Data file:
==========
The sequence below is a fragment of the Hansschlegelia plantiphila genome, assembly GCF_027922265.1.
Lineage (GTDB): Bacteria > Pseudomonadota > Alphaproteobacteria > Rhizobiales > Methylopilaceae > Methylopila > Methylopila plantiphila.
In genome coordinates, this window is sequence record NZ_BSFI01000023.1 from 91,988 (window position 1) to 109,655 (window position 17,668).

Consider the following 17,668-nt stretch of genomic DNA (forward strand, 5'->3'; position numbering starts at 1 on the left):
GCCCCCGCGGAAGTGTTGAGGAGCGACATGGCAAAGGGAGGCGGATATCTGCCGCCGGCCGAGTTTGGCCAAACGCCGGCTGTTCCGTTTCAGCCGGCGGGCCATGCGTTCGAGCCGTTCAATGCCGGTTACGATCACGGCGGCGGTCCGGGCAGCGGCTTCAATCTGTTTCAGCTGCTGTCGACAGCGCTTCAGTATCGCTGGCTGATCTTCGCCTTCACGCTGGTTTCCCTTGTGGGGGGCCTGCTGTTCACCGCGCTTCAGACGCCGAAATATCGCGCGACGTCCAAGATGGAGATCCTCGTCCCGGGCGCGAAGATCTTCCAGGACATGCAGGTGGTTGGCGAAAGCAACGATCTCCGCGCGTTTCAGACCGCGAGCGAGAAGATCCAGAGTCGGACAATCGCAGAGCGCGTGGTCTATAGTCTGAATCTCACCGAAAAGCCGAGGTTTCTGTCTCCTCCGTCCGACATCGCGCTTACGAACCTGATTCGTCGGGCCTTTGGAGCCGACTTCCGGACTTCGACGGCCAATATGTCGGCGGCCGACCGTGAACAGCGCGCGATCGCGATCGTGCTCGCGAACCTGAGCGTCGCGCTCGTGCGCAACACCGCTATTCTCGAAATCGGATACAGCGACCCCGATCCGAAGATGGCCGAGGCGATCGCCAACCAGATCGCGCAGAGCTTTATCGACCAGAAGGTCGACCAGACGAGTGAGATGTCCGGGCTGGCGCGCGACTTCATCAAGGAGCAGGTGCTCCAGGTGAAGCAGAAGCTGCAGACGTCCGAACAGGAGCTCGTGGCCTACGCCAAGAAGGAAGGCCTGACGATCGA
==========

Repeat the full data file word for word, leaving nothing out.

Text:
The sequence below is a fragment of the Hansschlegelia plantiphila genome, assembly GCF_027922265.1.
Lineage (GTDB): Bacteria > Pseudomonadota > Alphaproteobacteria > Rhizobiales > Methylopilaceae > Methylopila > Methylopila plantiphila.
In genome coordinates, this window is sequence record NZ_BSFI01000023.1 from 91,988 (window position 1) to 109,655 (window position 17,668).

Consider the following 17,668-nt stretch of genomic DNA (forward strand, 5'->3'; position numbering starts at 1 on the left):
GCCCCCGCGGAAGTGTTGAGGAGCGACATGGCAAAGGGAGGCGGATATCTGCCGCCGGCCGAGTTTGGCCAAACGCCGGCTGTTCCGTTTCAGCCGGCGGGCCATGCGTTCGAGCCGTTCAATGCCGGTTACGATCACGGCGGCGGTCCGGGCAGCGGCTTCAATCTGTTTCAGCTGCTGTCGACAGCGCTTCAGTATCGCTGGCTGATCTTCGCCTTCACGCTGGTTTCCCTTGTGGGGGGCCTGCTGTTCACCGCGCTTCAGACGCCGAAATATCGCGCGACGTCCAAGATGGAGATCCTCGTCCCGGGCGCGAAGATCTTCCAGGACATGCAGGTGGTTGGCGAAAGCAACGATCTCCGCGCGTTTCAGACCGCGAGCGAGAAGATCCAGAGTCGGACAATCGCAGAGCGCGTGGTCTATAGTCTGAATCTCACCGAAAAGCCGAGGTTTCTGTCTCCTCCGTCCGACATCGCGCTTACGAACCTGATTCGTCGGGCCTTTGGAGCCGACTTCCGGACTTCGACGGCCAATATGTCGGCGGCCGACCGTGAACAGCGCGCGATCGCGATCGTGCTCGCGAACCTGAGCGTCGCGCTCGTGCGCAACACCGCTATTCTCGAAATCGGATACAGCGACCCCGATCCGAAGATGGCCGAGGCGATCGCCAACCAGATCGCGCAGAGCTTTATCGACCAGAAGGTCGACCAGACGAGTGAGATGTCCGGGCTGGCGCGCGACTTCATCAAGGAGCAGGTGCTCCAGGTGAAGCAGAAGCTGCAGACGTCCGAACAGGAGCTCGTGGCCTACGCCAAGAAGGAAGGCCTGACGATCGA